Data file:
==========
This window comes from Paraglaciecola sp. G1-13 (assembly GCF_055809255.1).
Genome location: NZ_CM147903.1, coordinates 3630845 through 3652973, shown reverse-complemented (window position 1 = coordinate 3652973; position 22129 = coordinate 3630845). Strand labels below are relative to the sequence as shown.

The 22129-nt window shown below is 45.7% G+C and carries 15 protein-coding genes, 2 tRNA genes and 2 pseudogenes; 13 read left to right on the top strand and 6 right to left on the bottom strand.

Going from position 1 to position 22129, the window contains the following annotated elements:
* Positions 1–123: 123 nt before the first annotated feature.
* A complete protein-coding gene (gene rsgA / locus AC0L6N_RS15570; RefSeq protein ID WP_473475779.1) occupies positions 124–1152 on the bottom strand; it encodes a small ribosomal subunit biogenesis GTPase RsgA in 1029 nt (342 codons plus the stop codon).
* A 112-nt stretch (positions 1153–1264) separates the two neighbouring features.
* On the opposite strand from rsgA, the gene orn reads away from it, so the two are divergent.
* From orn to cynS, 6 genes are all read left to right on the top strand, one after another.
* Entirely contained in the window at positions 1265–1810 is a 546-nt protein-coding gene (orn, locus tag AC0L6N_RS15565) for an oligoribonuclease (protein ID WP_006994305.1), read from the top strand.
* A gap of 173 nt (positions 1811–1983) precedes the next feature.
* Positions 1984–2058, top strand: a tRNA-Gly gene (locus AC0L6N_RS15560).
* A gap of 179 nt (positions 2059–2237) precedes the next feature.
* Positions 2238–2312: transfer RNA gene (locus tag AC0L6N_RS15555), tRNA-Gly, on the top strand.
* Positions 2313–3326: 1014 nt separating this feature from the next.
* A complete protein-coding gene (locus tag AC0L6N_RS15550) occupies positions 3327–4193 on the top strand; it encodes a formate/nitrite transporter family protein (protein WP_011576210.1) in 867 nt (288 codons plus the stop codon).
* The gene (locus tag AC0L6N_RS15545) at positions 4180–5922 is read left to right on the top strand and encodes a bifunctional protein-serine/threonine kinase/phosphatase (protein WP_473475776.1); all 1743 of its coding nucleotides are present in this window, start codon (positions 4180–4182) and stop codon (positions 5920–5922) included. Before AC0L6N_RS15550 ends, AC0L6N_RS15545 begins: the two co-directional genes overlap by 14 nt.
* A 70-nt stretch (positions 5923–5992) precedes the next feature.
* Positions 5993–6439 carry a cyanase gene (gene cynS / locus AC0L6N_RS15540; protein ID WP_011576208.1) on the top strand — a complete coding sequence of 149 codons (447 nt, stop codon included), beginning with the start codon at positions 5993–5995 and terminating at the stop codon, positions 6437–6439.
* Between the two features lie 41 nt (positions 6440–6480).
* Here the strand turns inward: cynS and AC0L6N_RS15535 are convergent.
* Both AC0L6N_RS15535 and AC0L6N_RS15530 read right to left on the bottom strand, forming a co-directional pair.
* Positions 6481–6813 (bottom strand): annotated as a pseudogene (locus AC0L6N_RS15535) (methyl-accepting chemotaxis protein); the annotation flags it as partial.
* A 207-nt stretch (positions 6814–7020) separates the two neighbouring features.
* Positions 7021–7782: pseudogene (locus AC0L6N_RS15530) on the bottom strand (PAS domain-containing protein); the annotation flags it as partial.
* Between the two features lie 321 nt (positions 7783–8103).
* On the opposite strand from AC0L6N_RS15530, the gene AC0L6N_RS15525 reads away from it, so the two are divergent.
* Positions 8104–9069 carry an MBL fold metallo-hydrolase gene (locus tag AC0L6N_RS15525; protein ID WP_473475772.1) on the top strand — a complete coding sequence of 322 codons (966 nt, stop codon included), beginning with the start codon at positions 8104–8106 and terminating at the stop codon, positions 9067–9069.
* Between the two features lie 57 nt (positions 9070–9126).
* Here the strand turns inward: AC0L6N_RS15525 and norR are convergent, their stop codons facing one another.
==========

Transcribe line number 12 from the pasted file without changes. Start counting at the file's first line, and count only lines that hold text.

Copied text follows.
* Positions 1984–2058, top strand: a tRNA-Gly gene (locus AC0L6N_RS15560).